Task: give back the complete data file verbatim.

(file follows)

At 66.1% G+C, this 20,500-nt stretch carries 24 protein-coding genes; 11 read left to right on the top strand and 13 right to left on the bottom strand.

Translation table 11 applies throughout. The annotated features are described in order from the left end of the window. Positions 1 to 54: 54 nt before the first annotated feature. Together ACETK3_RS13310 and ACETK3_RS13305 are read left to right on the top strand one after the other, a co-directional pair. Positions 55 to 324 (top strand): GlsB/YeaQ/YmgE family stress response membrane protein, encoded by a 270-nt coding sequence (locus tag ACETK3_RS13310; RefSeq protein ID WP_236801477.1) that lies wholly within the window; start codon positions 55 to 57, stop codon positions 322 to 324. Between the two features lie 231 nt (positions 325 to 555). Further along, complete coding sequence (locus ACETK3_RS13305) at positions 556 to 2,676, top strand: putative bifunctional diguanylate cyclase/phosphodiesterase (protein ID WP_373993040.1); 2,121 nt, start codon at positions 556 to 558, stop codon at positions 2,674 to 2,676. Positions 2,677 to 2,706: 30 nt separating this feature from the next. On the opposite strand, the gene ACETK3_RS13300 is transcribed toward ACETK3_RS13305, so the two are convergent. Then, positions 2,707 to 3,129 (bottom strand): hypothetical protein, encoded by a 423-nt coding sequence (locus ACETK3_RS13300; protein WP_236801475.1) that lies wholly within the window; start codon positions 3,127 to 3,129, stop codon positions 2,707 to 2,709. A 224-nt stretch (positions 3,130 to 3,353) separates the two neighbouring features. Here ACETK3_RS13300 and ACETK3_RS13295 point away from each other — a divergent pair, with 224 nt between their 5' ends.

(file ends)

At 66.1% G+C, this 20,500-nt stretch carries 24 protein-coding genes; 11 read left to right on the top strand and 13 right to left on the bottom strand.

Translation table 11 applies throughout. The annotated features are described in order from the left end of the window. Positions 1 to 54: 54 nt before the first annotated feature. Together ACETK3_RS13310 and ACETK3_RS13305 are read left to right on the top strand one after the other, a co-directional pair. Positions 55 to 324 (top strand): GlsB/YeaQ/YmgE family stress response membrane protein, encoded by a 270-nt coding sequence (locus tag ACETK3_RS13310; RefSeq protein ID WP_236801477.1) that lies wholly within the window; start codon positions 55 to 57, stop codon positions 322 to 324. Between the two features lie 231 nt (positions 325 to 555). Further along, complete coding sequence (locus ACETK3_RS13305) at positions 556 to 2,676, top strand: putative bifunctional diguanylate cyclase/phosphodiesterase (protein ID WP_373993040.1); 2,121 nt, start codon at positions 556 to 558, stop codon at positions 2,674 to 2,676. Positions 2,677 to 2,706: 30 nt separating this feature from the next. On the opposite strand, the gene ACETK3_RS13300 is transcribed toward ACETK3_RS13305, so the two are convergent. Then, positions 2,707 to 3,129 (bottom strand): hypothetical protein, encoded by a 423-nt coding sequence (locus ACETK3_RS13300; protein WP_236801475.1) that lies wholly within the window; start codon positions 3,127 to 3,129, stop codon positions 2,707 to 2,709. A 224-nt stretch (positions 3,130 to 3,353) separates the two neighbouring features. Here ACETK3_RS13300 and ACETK3_RS13295 point away from each other — a divergent pair, with 224 nt between their 5' ends.